Brexit negotiations must be priority
THE events of last week, the resignation of a Government minister and a consequent threat to a much-needed national infrastructure project has underlined the precarious nature of domestic politics — but these events are set at naught against the background of negotiations around Brexit, a significant milestone which will be reached next week, with the prospect of further important developments next month.
Ahead of other important issues over coming months, the negotiations around Brexit must take priority.
It was inevitable that domestic politics would come to the fore again after the third and scheduled final budget of the often criticised but still functional ‘confidence and supply’ agreement between Fine Gael and Fianna Fail to support the formation of a Fine Gael-led minority government.
That agreement has served a useful purpose in that it has provided the country with a stable form of government for almost three years. Its negotiation, and the manner in which it has been implemented, is a credit to the two main political parties in this country, and also to the Independent TDs who support it. For all the criticism, the deal agreed in 2016 has served the country reasonably well at a difficult time internationally, not least in relation to Brexit.
It is often forgotten that the people of the UK voted to leave the European Union only after a minority government was put in place here. Indeed, at the time of the formation of the Fine Gael-led government, few foresaw Brexit as a reality. Both Fine Gael and Fianna Fail now have the added responsibility of negotiating the country through this most difficult period. It is unfortunate, to say the least, that the agreement had come to a scheduled end at precisely the time the Government’s focus must be squarely on events related to Brexit.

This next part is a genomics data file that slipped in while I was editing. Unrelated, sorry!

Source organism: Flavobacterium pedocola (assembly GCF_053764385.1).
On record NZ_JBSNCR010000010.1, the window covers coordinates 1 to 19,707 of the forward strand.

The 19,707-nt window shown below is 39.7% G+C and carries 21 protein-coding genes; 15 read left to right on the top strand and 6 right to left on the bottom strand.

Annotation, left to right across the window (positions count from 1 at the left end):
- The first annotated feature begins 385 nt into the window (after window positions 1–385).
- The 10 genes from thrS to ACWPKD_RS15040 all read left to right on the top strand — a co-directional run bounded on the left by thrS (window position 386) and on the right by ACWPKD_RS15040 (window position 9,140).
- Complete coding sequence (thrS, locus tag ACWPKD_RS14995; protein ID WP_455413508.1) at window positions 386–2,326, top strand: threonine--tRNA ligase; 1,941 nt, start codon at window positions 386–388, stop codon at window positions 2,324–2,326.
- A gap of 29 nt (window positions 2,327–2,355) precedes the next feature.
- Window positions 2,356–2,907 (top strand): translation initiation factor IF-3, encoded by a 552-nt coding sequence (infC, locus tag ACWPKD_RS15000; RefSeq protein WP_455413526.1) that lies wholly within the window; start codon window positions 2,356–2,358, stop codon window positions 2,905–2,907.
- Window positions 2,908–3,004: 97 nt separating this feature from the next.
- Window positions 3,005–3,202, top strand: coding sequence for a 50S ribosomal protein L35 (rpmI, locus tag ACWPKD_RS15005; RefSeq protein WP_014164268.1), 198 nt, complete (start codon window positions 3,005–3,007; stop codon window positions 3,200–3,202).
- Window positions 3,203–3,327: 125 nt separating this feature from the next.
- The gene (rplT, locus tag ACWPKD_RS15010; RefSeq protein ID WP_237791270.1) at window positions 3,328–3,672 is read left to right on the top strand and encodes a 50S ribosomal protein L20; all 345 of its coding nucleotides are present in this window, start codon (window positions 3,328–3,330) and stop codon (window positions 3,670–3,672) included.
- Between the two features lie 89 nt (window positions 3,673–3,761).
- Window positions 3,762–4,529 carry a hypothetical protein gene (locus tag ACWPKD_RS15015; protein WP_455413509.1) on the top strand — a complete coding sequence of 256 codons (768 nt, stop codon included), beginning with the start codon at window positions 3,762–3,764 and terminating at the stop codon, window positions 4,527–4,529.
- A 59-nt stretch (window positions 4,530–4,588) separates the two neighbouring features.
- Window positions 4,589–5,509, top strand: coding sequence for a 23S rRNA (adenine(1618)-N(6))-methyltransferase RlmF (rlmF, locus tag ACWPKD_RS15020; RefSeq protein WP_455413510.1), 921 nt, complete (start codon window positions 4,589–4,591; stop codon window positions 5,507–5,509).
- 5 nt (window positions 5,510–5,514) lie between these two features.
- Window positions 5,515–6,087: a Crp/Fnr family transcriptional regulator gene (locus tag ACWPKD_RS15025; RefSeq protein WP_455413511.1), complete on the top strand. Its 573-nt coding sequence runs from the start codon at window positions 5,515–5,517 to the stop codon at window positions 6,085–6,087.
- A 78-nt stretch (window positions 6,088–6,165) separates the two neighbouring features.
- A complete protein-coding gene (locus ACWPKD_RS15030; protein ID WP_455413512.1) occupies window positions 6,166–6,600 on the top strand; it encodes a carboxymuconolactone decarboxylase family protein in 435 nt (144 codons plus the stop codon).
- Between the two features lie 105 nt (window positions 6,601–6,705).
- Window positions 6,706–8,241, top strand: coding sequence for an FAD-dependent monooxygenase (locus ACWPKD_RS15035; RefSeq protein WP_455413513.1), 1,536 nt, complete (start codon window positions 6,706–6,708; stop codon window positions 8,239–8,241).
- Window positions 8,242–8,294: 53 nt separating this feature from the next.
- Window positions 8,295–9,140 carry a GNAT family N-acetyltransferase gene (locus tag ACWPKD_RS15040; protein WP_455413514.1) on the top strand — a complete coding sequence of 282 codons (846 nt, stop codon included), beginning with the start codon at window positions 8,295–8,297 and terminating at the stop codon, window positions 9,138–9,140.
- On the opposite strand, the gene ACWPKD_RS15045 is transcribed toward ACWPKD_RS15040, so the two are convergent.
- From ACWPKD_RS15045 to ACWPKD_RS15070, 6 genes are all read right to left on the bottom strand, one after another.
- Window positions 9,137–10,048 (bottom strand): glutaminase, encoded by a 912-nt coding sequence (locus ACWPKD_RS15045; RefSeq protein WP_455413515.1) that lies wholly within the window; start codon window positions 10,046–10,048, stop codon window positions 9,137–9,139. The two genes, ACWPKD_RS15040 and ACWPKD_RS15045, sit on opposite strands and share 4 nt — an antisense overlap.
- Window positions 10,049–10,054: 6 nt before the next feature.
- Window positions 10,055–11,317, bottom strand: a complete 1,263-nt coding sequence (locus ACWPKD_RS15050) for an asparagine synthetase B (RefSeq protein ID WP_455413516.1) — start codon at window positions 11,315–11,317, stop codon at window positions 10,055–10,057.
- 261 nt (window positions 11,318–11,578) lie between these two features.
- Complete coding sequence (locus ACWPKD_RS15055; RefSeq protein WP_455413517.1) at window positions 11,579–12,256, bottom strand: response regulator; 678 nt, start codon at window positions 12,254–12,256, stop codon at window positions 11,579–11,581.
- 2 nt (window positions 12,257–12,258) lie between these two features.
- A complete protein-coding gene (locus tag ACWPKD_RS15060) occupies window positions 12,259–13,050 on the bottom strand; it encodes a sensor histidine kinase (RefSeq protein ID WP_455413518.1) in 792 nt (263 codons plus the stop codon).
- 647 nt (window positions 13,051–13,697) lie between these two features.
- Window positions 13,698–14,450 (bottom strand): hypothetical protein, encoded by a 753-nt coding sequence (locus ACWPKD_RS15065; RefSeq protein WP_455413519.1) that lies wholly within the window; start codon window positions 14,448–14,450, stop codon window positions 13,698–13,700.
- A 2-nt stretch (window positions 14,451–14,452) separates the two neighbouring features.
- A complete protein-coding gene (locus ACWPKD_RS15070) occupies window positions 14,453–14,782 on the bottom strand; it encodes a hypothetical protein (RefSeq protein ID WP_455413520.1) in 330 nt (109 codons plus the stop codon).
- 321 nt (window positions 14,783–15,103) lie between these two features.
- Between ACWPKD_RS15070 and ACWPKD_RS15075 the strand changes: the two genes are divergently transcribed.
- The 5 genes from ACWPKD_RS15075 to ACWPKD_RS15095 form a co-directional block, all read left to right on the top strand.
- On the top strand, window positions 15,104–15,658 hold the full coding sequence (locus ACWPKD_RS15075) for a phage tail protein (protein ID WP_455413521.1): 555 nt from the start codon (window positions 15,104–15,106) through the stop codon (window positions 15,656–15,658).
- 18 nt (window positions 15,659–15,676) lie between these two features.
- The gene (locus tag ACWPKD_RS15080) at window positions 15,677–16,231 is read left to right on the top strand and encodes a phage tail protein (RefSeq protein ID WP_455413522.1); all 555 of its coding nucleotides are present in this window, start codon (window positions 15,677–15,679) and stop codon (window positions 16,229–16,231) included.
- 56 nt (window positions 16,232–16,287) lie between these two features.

Last week, the Fianna Fail leader, Micheal Martin, wrote to the Taoiseach, Leo Varadkar, to offer that they both agree not to bring down the Government at this most critical period in the Brexit process. Fine Gael, perhaps understandably, is suspicious of Mr Martin’s motivation, although there is little or nothing to gainsay the Fianna Fail leader’s offer. On the face of it, it is a reasonable request.
Likewise, Mr Varadkar’s request for a speedy review and negotiation of a new ‘confidence and supply’ deal has merit. It is for both men to agree whether the agreement should be extended at all, not to mention for the remaining full two years of the lifetime of this Dail. Of course events may transpire in Brussels this week, and next month, which will reassure the Taoiseach as he considers the prospects for a new agreement with Fianna Fail and Independent TDs, and whether or not he should consequently seek a dissolution of Dail Eireann and a general election. These are difficult considerations.
However, no decisions should be taken which could be deemed reckless or even politically opportune for either party. The priority now is for a relatively successful withdrawal agreement between EU and UK, in which Ireland will have significant input. It is only then that political leaders should fully turn their minds to the provision of continued stable and functional government here.